Tuesday, 18 November 2014

BIRTH WEEK: "It's totally OK to say you will see how you feel!" Dr Ruth MacQueen

In this post we hear from Obstetrics & Gyaecology Registrar and mum of two, Dr Ruth-Anna Macqueen. While we all hope for a straightforward birth, our NHS doctors work incredibly hard to help women and babies get through difficult and complicated labours. Here Dr Macqueen tells us why it's good to be prepared but we also need to be able to go with flow if things don't pan out as we expect.

1. Why did you decide to specialise in obstetrics and gynaecology?

The first birth I was present for (as a medical student) was just amazing, I was blown away. I had this utterly surreal realisation that previously there had been four people in the room (woman, partner, midwife and me) and now there was a brand new person. Witnessing this had a huge impact, and I immediately started spending as much time as possible on Labour Ward. I was privileged to deliver my first few babies as a student, and I knew from then that it was what I wanted to specialise in. After my compulsory general medical and surgical jobs I also spent a year working in sexual health, which is closely linked in many ways, and I which also enjoyed hugely. Ultimately though, nothing beat that feeling of being able to help women at such a vulnerable, emotional and memorable moment of their lives.

As a feminist, I feel passionately about supporting women in the best way I can. Every day in obs & gynae we see issues related to violations of womens' rights, from women who have undergone FGM (sadly all too common) to domestic violence to threats to the provision of services for termination of pregnancy.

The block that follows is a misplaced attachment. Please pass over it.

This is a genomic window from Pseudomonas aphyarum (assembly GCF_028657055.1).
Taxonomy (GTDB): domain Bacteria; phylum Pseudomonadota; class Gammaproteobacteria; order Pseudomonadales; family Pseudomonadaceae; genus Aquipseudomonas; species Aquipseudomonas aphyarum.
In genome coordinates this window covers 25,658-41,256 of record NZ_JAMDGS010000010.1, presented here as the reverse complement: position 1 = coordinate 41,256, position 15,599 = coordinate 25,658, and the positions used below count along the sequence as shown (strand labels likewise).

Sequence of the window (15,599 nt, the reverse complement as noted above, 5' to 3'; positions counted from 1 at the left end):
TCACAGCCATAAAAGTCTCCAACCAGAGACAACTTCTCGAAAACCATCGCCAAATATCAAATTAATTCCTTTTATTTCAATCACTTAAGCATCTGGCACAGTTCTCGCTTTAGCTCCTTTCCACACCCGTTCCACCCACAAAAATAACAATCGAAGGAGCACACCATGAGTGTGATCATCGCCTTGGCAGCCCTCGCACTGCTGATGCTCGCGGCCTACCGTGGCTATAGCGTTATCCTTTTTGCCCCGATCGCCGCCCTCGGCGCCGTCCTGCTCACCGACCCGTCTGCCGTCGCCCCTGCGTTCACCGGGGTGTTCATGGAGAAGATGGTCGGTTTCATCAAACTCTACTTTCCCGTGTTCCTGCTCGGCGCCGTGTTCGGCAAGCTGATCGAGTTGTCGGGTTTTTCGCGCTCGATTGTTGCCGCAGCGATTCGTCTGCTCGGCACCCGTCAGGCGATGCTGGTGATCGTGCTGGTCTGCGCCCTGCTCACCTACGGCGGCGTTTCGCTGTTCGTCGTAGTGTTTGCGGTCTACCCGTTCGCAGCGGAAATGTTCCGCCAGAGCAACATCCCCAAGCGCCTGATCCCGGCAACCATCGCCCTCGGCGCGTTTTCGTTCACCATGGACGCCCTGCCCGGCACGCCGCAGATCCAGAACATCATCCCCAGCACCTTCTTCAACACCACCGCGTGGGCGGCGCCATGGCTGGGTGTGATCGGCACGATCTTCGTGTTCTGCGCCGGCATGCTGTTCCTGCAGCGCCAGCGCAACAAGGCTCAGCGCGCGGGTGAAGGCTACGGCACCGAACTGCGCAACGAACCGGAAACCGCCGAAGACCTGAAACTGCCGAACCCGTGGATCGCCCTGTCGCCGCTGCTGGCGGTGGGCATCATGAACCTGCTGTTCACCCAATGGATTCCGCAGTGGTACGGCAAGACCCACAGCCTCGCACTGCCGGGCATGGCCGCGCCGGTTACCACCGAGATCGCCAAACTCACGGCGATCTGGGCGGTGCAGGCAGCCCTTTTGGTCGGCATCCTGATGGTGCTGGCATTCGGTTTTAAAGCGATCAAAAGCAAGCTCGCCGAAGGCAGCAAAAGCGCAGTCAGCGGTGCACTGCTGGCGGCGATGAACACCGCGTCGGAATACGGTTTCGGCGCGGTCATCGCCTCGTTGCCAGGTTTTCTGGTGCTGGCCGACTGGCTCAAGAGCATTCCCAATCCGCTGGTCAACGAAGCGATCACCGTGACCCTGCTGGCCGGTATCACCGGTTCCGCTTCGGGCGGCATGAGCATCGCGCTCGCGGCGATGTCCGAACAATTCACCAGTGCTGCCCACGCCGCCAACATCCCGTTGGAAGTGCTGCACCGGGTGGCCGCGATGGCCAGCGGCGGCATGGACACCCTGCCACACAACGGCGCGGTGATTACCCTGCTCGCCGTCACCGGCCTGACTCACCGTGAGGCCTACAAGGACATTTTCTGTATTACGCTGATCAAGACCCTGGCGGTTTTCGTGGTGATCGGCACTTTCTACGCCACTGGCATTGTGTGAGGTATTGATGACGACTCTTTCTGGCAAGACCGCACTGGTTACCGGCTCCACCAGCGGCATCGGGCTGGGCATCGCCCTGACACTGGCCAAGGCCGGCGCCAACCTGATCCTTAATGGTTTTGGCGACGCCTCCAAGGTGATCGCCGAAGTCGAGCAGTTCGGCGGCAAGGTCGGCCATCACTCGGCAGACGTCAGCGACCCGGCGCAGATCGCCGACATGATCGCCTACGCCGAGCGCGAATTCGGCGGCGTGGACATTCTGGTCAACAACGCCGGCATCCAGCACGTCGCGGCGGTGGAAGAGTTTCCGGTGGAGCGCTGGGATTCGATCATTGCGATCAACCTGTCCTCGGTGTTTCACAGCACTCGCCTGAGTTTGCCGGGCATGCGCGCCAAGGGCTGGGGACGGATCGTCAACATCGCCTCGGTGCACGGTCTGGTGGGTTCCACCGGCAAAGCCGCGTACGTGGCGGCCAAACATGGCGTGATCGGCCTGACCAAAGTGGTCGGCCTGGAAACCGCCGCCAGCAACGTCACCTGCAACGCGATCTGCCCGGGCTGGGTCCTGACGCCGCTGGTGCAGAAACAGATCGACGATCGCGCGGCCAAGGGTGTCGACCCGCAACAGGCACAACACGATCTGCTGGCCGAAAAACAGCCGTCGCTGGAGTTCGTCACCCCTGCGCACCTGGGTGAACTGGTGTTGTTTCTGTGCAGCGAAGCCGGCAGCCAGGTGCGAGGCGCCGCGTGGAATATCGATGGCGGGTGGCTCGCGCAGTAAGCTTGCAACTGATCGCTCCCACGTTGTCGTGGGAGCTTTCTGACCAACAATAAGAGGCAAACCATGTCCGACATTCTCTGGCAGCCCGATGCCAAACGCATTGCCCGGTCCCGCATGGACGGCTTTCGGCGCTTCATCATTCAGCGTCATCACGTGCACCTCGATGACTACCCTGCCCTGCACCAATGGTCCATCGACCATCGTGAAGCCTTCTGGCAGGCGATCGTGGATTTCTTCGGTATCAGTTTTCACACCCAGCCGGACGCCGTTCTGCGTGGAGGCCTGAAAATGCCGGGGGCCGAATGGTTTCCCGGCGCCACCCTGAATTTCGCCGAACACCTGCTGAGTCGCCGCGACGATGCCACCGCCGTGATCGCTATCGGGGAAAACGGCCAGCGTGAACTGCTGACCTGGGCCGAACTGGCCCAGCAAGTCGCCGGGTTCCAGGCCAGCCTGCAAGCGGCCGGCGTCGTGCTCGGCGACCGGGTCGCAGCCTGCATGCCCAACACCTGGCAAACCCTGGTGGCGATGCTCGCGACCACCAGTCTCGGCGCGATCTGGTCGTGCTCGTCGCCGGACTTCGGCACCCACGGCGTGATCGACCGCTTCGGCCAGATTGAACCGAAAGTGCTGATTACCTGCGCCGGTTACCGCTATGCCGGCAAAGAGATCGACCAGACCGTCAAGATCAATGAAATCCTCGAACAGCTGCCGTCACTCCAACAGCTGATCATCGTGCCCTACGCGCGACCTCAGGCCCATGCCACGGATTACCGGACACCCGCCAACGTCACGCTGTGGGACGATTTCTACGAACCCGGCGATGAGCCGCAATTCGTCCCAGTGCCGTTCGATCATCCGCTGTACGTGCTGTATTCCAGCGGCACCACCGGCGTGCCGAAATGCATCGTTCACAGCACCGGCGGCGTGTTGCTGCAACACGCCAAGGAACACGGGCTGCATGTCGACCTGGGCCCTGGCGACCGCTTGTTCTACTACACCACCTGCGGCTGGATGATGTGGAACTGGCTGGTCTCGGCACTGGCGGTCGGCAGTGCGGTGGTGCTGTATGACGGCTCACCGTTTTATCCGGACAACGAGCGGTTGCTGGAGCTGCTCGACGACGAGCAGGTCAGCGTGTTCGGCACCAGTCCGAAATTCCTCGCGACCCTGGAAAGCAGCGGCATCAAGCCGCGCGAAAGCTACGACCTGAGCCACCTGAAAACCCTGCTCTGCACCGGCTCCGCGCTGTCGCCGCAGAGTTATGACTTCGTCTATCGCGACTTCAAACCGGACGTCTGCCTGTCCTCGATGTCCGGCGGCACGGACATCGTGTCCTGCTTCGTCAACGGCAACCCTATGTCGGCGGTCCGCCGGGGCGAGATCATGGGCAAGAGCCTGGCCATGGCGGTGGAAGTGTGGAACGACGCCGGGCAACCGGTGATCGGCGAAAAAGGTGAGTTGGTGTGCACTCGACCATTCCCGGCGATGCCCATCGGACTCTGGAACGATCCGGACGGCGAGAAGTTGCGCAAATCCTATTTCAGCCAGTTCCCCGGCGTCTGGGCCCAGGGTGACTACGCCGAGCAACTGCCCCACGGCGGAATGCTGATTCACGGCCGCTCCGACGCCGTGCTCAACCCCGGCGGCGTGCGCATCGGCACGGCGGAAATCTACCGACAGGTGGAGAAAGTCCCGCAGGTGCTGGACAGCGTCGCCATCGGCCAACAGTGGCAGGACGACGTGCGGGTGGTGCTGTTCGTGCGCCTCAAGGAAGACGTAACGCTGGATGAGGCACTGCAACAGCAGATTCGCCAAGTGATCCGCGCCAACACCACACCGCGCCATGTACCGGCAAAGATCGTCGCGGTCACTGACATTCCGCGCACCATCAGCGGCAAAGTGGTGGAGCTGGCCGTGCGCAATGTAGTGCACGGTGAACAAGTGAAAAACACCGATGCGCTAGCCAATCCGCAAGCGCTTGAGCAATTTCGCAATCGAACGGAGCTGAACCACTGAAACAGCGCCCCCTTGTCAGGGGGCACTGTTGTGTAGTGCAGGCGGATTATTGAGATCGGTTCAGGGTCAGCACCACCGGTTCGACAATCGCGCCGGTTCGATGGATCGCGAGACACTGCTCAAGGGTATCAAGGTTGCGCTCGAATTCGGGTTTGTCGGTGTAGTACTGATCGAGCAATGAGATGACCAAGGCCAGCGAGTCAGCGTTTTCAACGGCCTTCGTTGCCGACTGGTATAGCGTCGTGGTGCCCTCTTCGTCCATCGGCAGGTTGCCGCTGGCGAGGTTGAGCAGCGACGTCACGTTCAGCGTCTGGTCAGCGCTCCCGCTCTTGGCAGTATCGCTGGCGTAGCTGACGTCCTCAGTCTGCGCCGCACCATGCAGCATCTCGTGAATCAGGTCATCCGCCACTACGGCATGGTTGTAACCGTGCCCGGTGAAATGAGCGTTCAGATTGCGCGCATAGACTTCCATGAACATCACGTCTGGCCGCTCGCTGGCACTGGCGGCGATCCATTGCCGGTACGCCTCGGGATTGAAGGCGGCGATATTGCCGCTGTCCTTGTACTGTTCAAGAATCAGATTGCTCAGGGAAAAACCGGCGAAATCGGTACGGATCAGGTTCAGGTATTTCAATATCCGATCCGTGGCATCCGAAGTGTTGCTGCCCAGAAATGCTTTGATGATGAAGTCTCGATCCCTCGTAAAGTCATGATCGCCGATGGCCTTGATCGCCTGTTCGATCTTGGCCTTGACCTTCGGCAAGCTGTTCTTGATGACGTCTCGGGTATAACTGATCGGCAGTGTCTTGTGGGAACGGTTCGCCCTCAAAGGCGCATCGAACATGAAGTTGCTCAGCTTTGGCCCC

2. How do you feel about NHS maternity services at the moment - are you positive or are there specific issues placing a strain on the service?

I think there are lots of people doing fantastic things in NHS maternity services; however, nationally we have what can only be described as a crisis in midwifery staffing. As such, it's difficult for lots of our fantastic staff to provide the care they want to when they are overstretched and overworked every day. I also think the administrative burden on midwives is huge. Successive Governments seem determined to make midwives spend more time documenting and filling in in ever more tick-box papers, rather than caring for women. I am hugely positive about the people who are choosing to work in maternity services; however, the systems and staffing have a huge impact on staff morale, and ultimately also on care of women.

3. There is a real concern with women feeling subject to a "cascade of intervention" during childbirth. Do you feel this is accurate or a misrepresentation of the care women need?